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You have learnt about it in school, but allow us to refresh your memory. Today, on December 21, 2021, Earth experiences winter solstice, a phenomenon wherein one of its pole tilts is farthest from the sun, causing the day to become the shortest of the year and the night to become the longest.

Interestingly, this happens twice every year, once in the northern hemisphere and once in the southern hemisphere. As you may have guessed, the opposite of this occurrence is the summer solstice when one of the poles tilts is towards the sun, causing the longest daylight and shortest night.

The tilting towards and away from the sun is the reason why countries situated around the poles — north and south — experience opposite weather conditions in different times of the year. (Like, having a summery Christmas in Australia, when most of the world celebrates in the snow.)

It is in the northern hemisphere that we experience the December solstice — usually falling on December 21 or 22. In the southern hemisphere, it will be the June solstice — usually occurring on June 20 or 21.

Historical significance

In ancient times, before people had an understanding of it, the winter solstice was celebrated as the death and rebirth of the sun. Festivals and rituals were held around this time. In many cultures, especially during the Neolithic times, such events would guide activities like the mating of animals, the keeping track of winter reserves of food, sowing of crops, etc.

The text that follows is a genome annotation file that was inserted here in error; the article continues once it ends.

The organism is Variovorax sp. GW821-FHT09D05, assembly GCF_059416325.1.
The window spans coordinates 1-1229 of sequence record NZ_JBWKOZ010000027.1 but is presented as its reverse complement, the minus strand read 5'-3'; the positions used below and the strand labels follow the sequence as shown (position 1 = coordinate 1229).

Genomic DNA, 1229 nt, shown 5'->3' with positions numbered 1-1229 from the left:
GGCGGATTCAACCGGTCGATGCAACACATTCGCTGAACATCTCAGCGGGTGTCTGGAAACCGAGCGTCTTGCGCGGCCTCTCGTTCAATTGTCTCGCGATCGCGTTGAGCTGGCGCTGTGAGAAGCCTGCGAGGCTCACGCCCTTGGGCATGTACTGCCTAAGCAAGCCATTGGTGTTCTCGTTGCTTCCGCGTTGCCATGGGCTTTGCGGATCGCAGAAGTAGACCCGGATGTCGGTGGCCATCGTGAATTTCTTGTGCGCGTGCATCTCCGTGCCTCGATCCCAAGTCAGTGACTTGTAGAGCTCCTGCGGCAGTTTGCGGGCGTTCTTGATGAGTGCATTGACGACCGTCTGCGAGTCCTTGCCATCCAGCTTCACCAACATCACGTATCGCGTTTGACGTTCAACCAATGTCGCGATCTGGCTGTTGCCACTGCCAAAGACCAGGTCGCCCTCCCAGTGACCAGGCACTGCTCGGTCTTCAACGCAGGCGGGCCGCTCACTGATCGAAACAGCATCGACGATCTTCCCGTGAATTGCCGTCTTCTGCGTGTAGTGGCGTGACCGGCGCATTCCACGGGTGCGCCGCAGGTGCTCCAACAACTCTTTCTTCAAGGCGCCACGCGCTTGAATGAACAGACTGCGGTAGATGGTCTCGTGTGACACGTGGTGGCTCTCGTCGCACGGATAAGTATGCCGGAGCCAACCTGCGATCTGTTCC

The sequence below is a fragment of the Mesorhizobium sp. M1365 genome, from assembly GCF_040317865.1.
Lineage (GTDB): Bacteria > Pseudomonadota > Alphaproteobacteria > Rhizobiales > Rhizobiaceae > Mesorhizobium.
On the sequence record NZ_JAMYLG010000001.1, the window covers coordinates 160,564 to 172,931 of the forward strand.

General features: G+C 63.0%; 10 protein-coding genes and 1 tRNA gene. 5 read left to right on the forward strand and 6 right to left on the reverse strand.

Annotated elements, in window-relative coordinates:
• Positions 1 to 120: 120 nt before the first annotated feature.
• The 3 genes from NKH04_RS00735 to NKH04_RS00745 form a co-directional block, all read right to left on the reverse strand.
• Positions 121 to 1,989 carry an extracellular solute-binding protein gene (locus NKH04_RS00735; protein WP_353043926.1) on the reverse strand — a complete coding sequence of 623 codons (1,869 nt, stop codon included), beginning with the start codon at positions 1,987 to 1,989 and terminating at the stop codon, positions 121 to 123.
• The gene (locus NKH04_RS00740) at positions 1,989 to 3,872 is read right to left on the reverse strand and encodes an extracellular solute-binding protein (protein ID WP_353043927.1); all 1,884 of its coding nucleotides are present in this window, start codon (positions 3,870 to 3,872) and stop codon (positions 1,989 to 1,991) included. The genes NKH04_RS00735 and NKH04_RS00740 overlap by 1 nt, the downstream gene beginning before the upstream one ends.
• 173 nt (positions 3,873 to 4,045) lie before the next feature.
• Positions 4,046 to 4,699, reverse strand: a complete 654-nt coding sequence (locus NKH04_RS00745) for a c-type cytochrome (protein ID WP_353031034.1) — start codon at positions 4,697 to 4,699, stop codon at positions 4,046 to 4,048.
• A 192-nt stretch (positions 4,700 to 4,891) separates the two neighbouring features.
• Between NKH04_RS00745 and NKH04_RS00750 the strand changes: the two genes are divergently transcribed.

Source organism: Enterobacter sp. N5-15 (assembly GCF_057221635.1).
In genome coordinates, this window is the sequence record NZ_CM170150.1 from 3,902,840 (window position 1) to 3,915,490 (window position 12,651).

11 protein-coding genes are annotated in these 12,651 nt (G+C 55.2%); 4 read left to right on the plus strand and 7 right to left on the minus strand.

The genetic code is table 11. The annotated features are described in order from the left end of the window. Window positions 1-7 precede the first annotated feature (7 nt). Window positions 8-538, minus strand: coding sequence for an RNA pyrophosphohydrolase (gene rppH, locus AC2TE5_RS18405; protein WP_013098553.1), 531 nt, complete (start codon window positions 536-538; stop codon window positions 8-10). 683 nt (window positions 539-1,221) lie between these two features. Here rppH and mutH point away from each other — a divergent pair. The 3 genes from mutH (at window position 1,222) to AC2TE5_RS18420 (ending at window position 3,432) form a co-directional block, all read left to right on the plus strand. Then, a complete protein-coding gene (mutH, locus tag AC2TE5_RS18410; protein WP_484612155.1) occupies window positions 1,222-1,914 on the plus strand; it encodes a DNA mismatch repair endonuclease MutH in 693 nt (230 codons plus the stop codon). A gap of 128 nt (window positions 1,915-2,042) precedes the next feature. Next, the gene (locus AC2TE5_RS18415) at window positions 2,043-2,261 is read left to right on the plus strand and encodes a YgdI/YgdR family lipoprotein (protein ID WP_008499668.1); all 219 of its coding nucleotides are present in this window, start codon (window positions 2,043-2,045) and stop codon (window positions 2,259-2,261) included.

Fearing for their cattle, as to how they would be fed in the harsh winter months, many people also previously slaughtered them.

In India, many festivals are held post this period, a popular one being that of Makar Sankranti. It is observed every year in the month of January, marking the first day of sun’s transit into makara (Capricorn); it marks the end of winter and beginning of longer days.

The origin of the word

Scientifically, during the winter solstice, the sun is pretty low on the horizon, and it appears to rise and set in the same place. This is why the word ‘solstice’, in Latin, is translated to ‘sun stands still’.

Winter solstice is also known as ‘hiemal solstice’, ‘hibernal solstice’, ‘brumal solstice’.

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By William Regal

Used to think I was a tad indecisive, but now I’m not quite sure.

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